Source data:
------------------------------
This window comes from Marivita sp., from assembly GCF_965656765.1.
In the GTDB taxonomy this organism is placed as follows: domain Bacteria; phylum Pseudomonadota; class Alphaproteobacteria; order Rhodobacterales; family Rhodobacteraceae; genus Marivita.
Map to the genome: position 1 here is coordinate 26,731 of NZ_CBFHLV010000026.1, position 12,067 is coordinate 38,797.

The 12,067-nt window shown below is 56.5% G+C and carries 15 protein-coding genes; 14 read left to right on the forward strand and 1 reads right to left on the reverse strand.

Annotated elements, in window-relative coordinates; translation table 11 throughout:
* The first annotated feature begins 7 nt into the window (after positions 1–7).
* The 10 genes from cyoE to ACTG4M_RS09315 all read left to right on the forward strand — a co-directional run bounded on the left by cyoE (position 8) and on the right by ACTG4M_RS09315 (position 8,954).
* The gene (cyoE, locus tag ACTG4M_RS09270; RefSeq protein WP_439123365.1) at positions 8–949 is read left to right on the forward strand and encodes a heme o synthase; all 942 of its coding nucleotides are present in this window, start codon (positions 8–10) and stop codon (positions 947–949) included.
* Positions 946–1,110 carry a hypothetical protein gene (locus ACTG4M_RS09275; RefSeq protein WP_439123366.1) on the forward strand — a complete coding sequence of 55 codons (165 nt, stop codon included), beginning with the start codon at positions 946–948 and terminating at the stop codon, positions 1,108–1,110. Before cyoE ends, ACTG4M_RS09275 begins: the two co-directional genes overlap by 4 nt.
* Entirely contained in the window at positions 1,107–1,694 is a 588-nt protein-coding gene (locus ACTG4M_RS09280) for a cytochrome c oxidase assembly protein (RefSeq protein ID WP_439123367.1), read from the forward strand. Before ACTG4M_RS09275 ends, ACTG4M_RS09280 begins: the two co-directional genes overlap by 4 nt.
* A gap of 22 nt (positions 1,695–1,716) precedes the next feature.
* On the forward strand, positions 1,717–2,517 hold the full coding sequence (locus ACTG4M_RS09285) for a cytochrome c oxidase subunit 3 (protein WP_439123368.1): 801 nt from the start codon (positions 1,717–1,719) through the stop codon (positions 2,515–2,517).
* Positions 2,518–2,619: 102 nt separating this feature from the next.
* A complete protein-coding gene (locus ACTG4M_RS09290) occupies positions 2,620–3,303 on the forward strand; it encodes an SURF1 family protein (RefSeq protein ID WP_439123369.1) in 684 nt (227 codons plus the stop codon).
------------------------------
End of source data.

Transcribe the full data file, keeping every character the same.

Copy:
This window comes from Marivita sp., from assembly GCF_965656765.1.
In the GTDB taxonomy this organism is placed as follows: domain Bacteria; phylum Pseudomonadota; class Alphaproteobacteria; order Rhodobacterales; family Rhodobacteraceae; genus Marivita.
Map to the genome: position 1 here is coordinate 26,731 of NZ_CBFHLV010000026.1, position 12,067 is coordinate 38,797.

The 12,067-nt window shown below is 56.5% G+C and carries 15 protein-coding genes; 14 read left to right on the forward strand and 1 reads right to left on the reverse strand.

Annotated elements, in window-relative coordinates; translation table 11 throughout:
* The first annotated feature begins 7 nt into the window (after positions 1–7).
* The 10 genes from cyoE to ACTG4M_RS09315 all read left to right on the forward strand — a co-directional run bounded on the left by cyoE (position 8) and on the right by ACTG4M_RS09315 (position 8,954).
* The gene (cyoE, locus tag ACTG4M_RS09270; RefSeq protein WP_439123365.1) at positions 8–949 is read left to right on the forward strand and encodes a heme o synthase; all 942 of its coding nucleotides are present in this window, start codon (positions 8–10) and stop codon (positions 947–949) included.
* Positions 946–1,110 carry a hypothetical protein gene (locus ACTG4M_RS09275; RefSeq protein WP_439123366.1) on the forward strand — a complete coding sequence of 55 codons (165 nt, stop codon included), beginning with the start codon at positions 946–948 and terminating at the stop codon, positions 1,108–1,110. Before cyoE ends, ACTG4M_RS09275 begins: the two co-directional genes overlap by 4 nt.
* Entirely contained in the window at positions 1,107–1,694 is a 588-nt protein-coding gene (locus ACTG4M_RS09280) for a cytochrome c oxidase assembly protein (RefSeq protein ID WP_439123367.1), read from the forward strand. Before ACTG4M_RS09275 ends, ACTG4M_RS09280 begins: the two co-directional genes overlap by 4 nt.
* A gap of 22 nt (positions 1,695–1,716) precedes the next feature.
* On the forward strand, positions 1,717–2,517 hold the full coding sequence (locus ACTG4M_RS09285) for a cytochrome c oxidase subunit 3 (protein WP_439123368.1): 801 nt from the start codon (positions 1,717–1,719) through the stop codon (positions 2,515–2,517).
* Positions 2,518–2,619: 102 nt separating this feature from the next.
* A complete protein-coding gene (locus ACTG4M_RS09290) occupies positions 2,620–3,303 on the forward strand; it encodes an SURF1 family protein (RefSeq protein ID WP_439123369.1) in 684 nt (227 codons plus the stop codon).